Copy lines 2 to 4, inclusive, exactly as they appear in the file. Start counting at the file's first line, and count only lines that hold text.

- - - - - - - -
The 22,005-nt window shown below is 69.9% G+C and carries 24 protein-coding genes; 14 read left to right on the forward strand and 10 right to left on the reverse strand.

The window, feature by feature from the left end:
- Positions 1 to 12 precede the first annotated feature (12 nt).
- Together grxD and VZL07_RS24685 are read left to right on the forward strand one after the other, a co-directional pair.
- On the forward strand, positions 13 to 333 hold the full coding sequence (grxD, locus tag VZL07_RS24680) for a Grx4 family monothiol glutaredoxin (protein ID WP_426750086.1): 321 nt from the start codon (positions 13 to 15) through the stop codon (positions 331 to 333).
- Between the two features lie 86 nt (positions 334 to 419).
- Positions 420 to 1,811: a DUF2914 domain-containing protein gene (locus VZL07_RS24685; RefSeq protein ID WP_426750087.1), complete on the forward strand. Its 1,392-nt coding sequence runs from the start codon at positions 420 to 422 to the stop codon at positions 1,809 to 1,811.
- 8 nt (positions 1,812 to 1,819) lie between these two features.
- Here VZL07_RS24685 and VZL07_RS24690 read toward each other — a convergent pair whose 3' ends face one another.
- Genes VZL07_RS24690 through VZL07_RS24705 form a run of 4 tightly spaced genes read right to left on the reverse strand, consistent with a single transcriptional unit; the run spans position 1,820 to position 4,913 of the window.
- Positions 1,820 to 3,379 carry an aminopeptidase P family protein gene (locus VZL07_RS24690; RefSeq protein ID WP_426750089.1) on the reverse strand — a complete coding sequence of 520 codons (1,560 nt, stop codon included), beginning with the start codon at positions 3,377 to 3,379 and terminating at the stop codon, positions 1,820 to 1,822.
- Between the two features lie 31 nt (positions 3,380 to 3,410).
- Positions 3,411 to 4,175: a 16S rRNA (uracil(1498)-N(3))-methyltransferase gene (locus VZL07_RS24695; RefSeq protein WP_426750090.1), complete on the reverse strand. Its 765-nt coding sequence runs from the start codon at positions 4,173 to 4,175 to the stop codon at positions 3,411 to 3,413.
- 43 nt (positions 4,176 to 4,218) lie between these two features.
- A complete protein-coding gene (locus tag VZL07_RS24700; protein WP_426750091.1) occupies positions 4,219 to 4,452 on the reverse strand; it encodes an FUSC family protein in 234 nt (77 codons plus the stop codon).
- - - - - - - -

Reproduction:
The window, feature by feature from the left end:
- Positions 1 to 12 precede the first annotated feature (12 nt).
- Together grxD and VZL07_RS24685 are read left to right on the forward strand one after the other, a co-directional pair.